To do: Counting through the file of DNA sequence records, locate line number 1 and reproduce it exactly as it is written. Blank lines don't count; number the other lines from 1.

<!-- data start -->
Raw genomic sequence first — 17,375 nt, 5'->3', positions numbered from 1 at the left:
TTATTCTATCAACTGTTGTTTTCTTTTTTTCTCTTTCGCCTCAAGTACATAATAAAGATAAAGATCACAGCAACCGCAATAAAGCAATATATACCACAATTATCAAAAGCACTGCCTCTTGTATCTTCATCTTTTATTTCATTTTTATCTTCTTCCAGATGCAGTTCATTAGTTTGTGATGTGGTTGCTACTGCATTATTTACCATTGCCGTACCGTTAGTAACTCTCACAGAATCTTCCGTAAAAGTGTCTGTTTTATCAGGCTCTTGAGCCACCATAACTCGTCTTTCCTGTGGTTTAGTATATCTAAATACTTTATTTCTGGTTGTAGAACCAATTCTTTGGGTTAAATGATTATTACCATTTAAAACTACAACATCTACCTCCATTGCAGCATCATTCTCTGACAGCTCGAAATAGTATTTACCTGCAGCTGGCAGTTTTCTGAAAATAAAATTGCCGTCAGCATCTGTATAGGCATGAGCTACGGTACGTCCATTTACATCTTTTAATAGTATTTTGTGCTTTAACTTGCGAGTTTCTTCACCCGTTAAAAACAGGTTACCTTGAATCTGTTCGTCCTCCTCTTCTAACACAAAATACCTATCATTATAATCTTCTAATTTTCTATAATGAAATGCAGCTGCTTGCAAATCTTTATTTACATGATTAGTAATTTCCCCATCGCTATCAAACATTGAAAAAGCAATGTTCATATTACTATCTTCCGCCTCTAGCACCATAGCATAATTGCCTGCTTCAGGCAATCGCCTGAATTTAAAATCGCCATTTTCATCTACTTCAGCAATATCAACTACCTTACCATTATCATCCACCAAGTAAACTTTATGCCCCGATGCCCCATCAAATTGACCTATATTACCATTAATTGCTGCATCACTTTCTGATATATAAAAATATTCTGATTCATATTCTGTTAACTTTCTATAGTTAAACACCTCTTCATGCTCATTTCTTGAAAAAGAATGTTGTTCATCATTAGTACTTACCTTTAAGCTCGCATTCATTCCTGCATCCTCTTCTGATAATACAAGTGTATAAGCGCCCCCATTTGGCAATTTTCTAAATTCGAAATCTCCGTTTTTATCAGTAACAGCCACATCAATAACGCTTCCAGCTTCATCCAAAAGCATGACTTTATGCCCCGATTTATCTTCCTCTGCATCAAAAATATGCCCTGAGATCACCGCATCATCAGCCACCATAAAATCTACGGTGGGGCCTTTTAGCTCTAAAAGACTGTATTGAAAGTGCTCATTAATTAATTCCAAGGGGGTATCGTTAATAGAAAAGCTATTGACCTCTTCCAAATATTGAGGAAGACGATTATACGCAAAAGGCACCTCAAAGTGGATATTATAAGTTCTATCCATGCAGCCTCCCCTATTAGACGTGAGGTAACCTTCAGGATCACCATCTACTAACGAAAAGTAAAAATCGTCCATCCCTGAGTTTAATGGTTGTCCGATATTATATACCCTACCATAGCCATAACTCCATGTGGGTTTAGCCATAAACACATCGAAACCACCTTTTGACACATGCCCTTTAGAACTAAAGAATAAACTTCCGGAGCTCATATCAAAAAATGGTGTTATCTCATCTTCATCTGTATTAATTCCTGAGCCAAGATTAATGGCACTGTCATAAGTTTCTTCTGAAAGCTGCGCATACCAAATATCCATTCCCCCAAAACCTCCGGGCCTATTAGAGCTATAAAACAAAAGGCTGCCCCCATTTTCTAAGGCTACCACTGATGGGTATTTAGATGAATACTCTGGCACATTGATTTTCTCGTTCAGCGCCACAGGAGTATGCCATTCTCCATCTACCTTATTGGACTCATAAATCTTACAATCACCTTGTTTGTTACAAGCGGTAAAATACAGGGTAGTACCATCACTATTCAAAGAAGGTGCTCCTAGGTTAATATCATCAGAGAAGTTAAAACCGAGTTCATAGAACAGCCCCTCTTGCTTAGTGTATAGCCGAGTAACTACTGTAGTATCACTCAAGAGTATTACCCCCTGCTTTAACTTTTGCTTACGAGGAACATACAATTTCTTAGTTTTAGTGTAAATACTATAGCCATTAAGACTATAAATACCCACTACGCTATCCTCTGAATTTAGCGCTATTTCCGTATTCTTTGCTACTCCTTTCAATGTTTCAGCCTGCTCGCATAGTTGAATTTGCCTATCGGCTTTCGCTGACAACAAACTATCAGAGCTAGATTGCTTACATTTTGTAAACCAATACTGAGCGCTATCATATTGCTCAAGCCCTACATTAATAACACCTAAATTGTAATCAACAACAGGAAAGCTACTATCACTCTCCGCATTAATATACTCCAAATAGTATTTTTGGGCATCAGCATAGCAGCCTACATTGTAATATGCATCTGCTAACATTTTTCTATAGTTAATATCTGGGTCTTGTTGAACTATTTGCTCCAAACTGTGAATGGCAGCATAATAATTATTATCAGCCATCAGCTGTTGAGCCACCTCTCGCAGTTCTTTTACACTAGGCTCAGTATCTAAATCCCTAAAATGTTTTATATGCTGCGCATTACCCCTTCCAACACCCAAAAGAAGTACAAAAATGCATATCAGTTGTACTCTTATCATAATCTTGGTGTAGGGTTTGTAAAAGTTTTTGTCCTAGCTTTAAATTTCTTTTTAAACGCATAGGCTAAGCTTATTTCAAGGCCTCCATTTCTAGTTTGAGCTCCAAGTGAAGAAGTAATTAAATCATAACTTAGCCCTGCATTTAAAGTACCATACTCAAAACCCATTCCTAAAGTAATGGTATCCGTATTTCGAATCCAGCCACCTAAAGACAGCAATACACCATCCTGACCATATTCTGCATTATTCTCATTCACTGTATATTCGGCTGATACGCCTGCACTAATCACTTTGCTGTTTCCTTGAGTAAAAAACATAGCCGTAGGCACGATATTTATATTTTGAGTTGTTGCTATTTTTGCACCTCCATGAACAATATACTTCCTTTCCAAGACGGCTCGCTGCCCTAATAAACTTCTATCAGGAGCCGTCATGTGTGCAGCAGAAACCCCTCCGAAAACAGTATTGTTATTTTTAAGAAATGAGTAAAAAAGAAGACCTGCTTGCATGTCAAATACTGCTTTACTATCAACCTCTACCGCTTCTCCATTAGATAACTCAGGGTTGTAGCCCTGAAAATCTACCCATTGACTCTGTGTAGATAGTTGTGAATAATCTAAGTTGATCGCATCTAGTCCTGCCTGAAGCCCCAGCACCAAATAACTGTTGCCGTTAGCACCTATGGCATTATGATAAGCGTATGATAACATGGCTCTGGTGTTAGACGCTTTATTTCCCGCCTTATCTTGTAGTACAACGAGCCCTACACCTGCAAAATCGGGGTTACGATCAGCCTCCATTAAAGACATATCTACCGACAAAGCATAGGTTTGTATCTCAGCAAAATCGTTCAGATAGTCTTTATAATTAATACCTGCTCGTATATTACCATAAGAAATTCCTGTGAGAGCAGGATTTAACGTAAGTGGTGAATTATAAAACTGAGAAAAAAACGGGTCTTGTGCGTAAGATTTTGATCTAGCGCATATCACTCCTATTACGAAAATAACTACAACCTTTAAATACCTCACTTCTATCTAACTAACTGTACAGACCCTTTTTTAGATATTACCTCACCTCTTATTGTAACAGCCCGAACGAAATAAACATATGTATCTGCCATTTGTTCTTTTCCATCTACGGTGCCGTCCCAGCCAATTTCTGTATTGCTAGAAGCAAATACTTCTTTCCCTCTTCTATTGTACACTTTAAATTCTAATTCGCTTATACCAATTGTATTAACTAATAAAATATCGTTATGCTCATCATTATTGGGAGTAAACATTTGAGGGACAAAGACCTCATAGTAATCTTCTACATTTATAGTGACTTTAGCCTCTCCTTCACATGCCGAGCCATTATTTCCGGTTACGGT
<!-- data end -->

Raw genomic sequence first — 17,375 nt, 5'->3', positions numbered from 1 at the left: